CVRF ventured into ownership in 2006, purchasing crab boats and partnering with the original owner to manage them for about three years before CVRF took over operations and management. At that point, CVRF was responsible for the catch, the upkeep of the boats, staffing them, et cetera. “The shipyard and boat maintenance can be pretty complex, and it gets very expensive,” Deakin says. “You have to have a lot of working capital to start that endeavor, or a big credit line, because boat repairs aren’t always cheap and you get surprises that come up that can be expensive.”

CVRF also took the leap into vessel ownership in the pollock and cod fisheries. “We were the first CDQ to manage our own at-sea pollock vessel,” he says. The group’s pollock boat is a 340-foot at-sea catcher/processor, “and we usually catch, depending on the TAC [total allowable catch], around 40,000 metric tons of Pollock annually,” Deakin says. “It’s a sizeable operation.” CVRF also owns three cod longliners.

But the group isn’t stopping there. “The last part of the fishery that we haven’t participated in is value added products,” Deakin says. “Probably in the next five years, we’ll be looking at some kind of partnership or wholly-owned value-added processing, like secondary processing where you make fish sticks or portioned fish that gets sold directly into market.” He says currently most of the fish that CVRF brings in is sold to wholesalers that do their own processing and take the fish to market.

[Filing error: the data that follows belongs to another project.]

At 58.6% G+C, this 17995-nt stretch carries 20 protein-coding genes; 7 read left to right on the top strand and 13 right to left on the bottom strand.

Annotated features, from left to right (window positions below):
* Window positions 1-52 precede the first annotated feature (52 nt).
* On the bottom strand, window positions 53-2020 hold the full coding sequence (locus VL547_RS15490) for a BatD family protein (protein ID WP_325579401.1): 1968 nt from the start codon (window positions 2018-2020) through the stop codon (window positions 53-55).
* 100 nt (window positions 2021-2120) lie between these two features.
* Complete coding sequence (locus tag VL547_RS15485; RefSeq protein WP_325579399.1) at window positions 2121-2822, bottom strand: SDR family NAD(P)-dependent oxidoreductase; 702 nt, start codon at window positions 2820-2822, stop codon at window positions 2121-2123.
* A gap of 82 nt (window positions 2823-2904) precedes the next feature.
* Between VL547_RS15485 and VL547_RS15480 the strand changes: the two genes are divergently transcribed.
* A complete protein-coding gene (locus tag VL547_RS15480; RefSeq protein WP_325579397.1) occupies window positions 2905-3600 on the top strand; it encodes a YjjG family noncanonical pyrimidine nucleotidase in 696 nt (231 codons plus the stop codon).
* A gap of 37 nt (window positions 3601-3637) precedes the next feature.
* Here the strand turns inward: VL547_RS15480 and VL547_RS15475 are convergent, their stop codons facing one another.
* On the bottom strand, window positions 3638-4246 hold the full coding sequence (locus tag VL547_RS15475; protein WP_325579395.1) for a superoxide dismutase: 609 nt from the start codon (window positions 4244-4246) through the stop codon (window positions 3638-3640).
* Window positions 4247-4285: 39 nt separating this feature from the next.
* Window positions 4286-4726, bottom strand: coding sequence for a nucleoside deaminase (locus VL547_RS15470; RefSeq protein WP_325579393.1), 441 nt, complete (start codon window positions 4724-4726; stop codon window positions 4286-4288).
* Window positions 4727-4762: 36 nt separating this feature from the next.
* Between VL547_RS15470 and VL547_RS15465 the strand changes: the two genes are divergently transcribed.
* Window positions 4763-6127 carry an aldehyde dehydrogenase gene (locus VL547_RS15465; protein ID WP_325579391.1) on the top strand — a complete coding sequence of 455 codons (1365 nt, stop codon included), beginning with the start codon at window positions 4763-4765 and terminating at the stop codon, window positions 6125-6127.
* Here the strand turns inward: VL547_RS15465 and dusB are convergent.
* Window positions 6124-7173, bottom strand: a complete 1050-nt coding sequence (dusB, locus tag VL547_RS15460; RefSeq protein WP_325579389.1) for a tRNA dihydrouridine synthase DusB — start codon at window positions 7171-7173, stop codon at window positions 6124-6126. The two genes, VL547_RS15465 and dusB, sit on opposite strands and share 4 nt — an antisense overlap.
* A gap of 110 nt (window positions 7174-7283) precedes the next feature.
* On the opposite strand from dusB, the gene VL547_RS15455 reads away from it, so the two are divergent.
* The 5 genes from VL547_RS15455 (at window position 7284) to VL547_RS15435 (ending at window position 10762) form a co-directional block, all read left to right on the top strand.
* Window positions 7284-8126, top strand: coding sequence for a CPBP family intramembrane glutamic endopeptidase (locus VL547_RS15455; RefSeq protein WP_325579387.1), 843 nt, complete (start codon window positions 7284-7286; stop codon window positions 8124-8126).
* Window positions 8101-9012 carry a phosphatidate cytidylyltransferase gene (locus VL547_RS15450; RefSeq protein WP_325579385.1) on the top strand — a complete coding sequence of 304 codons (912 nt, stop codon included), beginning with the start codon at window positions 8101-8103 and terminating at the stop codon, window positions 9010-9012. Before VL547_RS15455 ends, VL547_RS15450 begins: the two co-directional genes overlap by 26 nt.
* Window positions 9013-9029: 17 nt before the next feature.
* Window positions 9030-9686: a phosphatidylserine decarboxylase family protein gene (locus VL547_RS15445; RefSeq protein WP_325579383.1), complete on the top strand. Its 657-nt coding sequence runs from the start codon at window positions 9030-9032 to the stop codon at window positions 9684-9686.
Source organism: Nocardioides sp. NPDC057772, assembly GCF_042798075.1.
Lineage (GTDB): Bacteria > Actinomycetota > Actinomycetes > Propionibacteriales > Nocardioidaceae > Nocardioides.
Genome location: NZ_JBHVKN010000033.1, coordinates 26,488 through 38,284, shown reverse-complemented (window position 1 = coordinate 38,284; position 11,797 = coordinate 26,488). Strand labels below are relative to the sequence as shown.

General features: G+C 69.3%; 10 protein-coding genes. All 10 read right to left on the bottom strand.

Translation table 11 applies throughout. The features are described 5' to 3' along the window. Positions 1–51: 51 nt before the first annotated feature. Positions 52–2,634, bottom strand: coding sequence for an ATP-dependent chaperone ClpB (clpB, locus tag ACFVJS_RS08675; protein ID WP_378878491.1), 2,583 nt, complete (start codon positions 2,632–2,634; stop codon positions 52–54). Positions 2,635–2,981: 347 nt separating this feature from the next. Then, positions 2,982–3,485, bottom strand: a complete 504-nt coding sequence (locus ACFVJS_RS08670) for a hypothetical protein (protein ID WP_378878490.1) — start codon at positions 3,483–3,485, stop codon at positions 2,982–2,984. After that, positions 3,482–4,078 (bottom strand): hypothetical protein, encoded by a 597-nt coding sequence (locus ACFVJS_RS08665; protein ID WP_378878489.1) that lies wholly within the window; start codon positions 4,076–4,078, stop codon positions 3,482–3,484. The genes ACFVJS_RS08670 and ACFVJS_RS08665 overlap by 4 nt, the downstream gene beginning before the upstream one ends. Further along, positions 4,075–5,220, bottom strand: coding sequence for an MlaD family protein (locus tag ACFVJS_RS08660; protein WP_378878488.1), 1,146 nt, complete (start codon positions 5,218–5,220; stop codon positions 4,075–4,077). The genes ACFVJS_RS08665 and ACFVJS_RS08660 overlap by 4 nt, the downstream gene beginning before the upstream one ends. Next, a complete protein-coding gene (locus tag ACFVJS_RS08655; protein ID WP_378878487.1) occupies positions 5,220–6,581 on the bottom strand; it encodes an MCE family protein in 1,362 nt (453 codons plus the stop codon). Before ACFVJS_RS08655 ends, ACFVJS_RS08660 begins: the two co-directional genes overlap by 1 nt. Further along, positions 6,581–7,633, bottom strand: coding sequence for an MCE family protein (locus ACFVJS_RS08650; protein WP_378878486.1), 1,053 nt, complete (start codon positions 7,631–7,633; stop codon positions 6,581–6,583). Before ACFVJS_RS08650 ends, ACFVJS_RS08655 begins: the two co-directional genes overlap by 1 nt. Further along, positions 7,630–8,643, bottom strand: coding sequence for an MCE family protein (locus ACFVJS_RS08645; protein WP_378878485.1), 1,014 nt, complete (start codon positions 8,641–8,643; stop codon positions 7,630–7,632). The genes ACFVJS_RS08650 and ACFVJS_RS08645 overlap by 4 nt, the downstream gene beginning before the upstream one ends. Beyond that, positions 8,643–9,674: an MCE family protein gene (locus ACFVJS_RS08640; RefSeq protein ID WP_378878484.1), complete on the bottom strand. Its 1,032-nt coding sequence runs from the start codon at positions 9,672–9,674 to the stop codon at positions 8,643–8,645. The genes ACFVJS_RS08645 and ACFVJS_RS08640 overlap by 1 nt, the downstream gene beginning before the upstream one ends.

Deakin says after acquiring the pollock boat and cod longliners, for about four years the organization focused on not just operating the boats but improving efficiencies, finding more customers, and optimizing the fishing vessels. But as those goals were met, he says CVRF was interested in targeting new investments.

In 2020, CVRF once again looked at the crab fishery, but with a different angle. “We were at the cap of what we can own, so we really hadn’t looked at crab in a while,” Deakin says. “But crab is profitable for our region, so we talked to all of the tribes in our communities about owning quota themselves.”

He says most of the tribes were interested, and those who weren’t “initially as interested decided to jump on board not to be left out.” CVRF partnered with another CDQ group, Bristol Bay Economic Development Corporation (BBEDC), to buy out the owner of BBEDC’s crab fleet, Mariner Companies.

In May 2021, CVRF announced the Community Quota Share program, in which each village in its area owns a portion of a Bering Sea opilio crab quota acquired from Mariner Companies. “In order to set that up, we helped [the villages] get a loan so they could get the money to buy the quota, and then we guaranteed the loan, to help lessen the risk since we had experience that they did not yet have,” Deakin says. As part of the program, CVRF and each village entered into a harvest contract in which each party gets 50 percent of the ex-vessel value of the catch. The village gets half as owner, and “we get paid the other 50 percent to basically run the boats, catch [the crab], deal with the crew, all of that.”